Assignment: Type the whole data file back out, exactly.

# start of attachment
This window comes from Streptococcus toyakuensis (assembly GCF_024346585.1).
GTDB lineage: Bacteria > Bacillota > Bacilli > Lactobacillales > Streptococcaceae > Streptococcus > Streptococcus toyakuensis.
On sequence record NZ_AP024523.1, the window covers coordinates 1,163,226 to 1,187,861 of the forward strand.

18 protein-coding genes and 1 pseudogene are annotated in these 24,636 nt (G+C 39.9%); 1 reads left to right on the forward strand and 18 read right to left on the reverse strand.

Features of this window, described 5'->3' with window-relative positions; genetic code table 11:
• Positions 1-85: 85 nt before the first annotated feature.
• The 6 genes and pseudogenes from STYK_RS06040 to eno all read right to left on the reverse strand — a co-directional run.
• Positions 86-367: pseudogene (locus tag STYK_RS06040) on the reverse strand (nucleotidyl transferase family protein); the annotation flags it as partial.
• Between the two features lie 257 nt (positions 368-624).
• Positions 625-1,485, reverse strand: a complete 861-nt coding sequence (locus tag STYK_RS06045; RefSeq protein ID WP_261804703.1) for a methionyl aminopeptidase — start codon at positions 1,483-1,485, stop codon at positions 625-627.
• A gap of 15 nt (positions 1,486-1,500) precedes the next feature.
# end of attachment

This window comes from Streptococcus toyakuensis (assembly GCF_024346585.1).
GTDB lineage: Bacteria > Bacillota > Bacilli > Lactobacillales > Streptococcaceae > Streptococcus > Streptococcus toyakuensis.
On sequence record NZ_AP024523.1, the window covers coordinates 1,163,226 to 1,187,861 of the forward strand.

18 protein-coding genes and 1 pseudogene are annotated in these 24,636 nt (G+C 39.9%); 1 reads left to right on the forward strand and 18 read right to left on the reverse strand.

Features of this window, described 5'->3' with window-relative positions; genetic code table 11:
• Positions 1-85: 85 nt before the first annotated feature.
• The 6 genes and pseudogenes from STYK_RS06040 to eno all read right to left on the reverse strand — a co-directional run.
• Positions 86-367: pseudogene (locus tag STYK_RS06040) on the reverse strand (nucleotidyl transferase family protein); the annotation flags it as partial.
• Between the two features lie 257 nt (positions 368-624).
• Positions 625-1,485, reverse strand: a complete 861-nt coding sequence (locus tag STYK_RS06045; RefSeq protein ID WP_261804703.1) for a methionyl aminopeptidase — start codon at positions 1,483-1,485, stop codon at positions 625-627.
• A gap of 15 nt (positions 1,486-1,500) precedes the next feature.